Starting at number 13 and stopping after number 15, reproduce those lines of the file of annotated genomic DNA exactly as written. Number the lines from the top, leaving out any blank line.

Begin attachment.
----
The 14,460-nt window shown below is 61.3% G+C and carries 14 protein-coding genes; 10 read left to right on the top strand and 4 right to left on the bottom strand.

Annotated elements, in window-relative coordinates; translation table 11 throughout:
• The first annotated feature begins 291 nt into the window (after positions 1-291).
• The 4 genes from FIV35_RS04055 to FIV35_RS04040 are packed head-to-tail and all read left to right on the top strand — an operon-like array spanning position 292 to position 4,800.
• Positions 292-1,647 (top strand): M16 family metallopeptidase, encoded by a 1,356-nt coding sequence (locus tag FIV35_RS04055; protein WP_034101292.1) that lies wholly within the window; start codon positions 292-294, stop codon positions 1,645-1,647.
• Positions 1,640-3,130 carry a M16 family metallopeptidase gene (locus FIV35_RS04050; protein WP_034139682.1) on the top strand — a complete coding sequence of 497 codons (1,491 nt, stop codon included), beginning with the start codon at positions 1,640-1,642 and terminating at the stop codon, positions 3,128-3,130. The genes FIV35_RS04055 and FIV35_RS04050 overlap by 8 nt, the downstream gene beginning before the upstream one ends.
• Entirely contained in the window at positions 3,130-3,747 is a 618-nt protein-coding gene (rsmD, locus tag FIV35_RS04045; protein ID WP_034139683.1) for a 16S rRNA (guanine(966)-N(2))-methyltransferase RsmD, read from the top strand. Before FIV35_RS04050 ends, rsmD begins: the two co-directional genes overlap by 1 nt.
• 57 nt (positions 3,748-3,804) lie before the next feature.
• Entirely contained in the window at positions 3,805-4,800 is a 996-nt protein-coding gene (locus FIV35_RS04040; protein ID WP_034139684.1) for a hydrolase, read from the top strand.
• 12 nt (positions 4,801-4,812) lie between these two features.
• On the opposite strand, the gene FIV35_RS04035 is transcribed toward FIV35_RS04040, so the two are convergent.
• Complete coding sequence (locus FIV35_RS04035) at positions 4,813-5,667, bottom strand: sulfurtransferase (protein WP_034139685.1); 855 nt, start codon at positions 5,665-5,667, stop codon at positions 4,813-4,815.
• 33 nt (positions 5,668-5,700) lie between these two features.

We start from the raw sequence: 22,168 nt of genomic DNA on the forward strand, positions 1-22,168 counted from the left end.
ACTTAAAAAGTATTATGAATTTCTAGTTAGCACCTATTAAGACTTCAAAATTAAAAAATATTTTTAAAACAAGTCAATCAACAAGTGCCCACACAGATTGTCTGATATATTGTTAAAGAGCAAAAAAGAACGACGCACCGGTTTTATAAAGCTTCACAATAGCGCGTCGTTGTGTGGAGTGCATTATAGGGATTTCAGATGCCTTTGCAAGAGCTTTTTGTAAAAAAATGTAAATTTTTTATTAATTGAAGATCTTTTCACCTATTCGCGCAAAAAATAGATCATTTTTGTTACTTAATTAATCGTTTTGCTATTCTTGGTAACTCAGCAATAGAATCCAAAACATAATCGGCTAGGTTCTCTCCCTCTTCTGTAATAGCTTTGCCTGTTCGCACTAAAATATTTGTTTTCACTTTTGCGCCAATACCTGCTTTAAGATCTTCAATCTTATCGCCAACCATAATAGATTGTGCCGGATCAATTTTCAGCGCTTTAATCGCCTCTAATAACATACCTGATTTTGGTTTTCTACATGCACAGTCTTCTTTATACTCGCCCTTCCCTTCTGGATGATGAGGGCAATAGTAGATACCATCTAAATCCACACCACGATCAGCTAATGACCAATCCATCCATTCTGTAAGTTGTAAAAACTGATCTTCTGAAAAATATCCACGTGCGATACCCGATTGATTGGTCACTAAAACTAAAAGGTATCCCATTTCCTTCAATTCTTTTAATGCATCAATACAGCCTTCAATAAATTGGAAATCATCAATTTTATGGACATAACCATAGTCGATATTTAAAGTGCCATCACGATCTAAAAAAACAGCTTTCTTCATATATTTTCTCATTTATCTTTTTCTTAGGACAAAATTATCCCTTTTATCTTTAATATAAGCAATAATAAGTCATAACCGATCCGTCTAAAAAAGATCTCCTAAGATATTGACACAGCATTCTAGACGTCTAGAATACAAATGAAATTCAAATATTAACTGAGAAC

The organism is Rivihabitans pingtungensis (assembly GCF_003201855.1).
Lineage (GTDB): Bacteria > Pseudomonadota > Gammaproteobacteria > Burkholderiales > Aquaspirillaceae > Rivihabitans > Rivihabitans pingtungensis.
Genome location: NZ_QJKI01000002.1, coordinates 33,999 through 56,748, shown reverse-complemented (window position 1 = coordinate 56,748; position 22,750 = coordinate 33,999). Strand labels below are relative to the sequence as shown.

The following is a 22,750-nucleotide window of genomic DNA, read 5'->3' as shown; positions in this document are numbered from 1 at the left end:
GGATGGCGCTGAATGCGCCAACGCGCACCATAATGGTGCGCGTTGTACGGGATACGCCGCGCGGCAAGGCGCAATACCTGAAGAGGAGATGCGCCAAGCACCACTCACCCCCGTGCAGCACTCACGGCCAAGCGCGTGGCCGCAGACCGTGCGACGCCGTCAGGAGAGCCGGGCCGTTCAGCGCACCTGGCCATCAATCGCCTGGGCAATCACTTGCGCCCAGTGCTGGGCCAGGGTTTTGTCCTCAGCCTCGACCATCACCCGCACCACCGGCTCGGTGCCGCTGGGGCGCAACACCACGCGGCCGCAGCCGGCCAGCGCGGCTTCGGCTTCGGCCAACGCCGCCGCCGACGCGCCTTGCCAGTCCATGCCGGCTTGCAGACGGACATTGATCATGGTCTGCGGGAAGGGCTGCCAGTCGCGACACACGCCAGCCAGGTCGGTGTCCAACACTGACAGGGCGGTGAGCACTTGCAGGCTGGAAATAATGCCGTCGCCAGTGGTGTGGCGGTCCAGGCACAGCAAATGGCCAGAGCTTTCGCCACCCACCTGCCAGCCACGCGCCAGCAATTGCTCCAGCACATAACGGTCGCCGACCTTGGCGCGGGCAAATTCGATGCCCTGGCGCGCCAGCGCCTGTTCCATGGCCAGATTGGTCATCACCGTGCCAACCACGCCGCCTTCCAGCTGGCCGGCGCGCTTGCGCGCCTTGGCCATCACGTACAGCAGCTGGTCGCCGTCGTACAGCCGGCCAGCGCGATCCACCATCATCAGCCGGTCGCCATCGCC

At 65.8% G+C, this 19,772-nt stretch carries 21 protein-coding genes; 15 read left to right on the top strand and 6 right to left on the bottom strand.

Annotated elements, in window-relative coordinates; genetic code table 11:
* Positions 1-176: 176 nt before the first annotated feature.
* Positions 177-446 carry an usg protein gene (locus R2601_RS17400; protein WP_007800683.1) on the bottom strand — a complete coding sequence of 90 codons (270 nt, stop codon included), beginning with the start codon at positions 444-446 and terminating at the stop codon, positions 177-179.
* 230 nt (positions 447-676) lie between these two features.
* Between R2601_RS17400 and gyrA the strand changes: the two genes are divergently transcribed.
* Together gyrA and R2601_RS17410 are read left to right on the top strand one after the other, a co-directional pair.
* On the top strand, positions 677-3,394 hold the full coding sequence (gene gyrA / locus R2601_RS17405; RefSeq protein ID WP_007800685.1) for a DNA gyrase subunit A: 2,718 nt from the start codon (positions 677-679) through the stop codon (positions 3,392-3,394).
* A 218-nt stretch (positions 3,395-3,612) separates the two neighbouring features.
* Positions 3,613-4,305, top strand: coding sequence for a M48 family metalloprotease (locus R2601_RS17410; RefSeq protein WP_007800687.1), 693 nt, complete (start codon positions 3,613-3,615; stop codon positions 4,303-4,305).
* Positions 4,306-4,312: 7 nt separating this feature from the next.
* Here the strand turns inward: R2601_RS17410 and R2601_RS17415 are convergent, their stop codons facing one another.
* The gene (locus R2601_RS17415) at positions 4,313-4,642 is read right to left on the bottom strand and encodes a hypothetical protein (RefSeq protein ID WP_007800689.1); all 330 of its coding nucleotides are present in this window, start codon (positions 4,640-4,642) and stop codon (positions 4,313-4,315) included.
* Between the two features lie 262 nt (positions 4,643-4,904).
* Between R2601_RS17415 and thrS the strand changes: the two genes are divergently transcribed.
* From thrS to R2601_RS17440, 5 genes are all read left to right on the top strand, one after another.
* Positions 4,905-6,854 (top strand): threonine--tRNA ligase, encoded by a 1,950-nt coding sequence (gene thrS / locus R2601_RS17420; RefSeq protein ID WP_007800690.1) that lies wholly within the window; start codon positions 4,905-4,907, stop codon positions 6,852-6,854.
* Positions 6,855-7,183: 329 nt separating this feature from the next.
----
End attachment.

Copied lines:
• 33 nt (positions 5,668-5,700) lie between these two features.

We start from the raw sequence: 22,168 nt of genomic DNA on the forward strand, positions 1-22,168 counted from the left end.
ACTTAAAAAGTATTATGAATTTCTAGTTAGCACCTATTAAGACTTCAAAATTAAAAAATATTTTTAAAACAAGTCAATCAACAAGTGCCCACACAGATTGTCTGATATATTGTTAAAGAGCAAAAAAGAACGACGCACCGGTTTTATAAAGCTTCACAATAGCGCGTCGTTGTGTGGAGTGCATTATAGGGATTTCAGATGCCTTTGCAAGAGCTTTTTGTAAAAAAATGTAAATTTTTTATTAATTGAAGATCTTTTCACCTATTCGCGCAAAAAATAGATCATTTTTGTTACTTAATTAATCGTTTTGCTATTCTTGGTAACTCAGCAATAGAATCCAAAACATAATCGGCTAGGTTCTCTCCCTCTTCTGTAATAGCTTTGCCTGTTCGCACTAAAATATTTGTTTTCACTTTTGCGCCAATACCTGCTTTAAGATCTTCAATCTTATCGCCAACCATAATAGATTGTGCCGGATCAATTTTCAGCGCTTTAATCGCCTCTAATAACATACCTGATTTTGGTTTTCTACATGCACAGTCTTCTTTATACTCGCCCTTCCCTTCTGGATGATGAGGGCAATAGTAGATACCATCTAAATCCACACCACGATCAGCTAATGACCAATCCATCCATTCTGTAAGTTGTAAAAACTGATCTTCTGAAAAATATCCACGTGCGATACCCGATTGATTGGTCACTAAAACTAAAAGGTATCCCATTTCCTTCAATTCTTTTAATGCATCAATACAGCCTTCAATAAATTGGAAATCATCAATTTTATGGACATAACCATAGTCGATATTTAAAGTGCCATCACGATCTAAAAAAACAGCTTTCTTCATATATTTTCTCATTTATCTTTTTCTTAGGACAAAATTATCCCTTTTATCTTTAATATAAGCAATAATAAGTCATAACCGATCCGTCTAAAAAAGATCTCCTAAGATATTGACACAGCATTCTAGACGTCTAGAATACAAATGAAATTCAAATATTAACTGAGAAC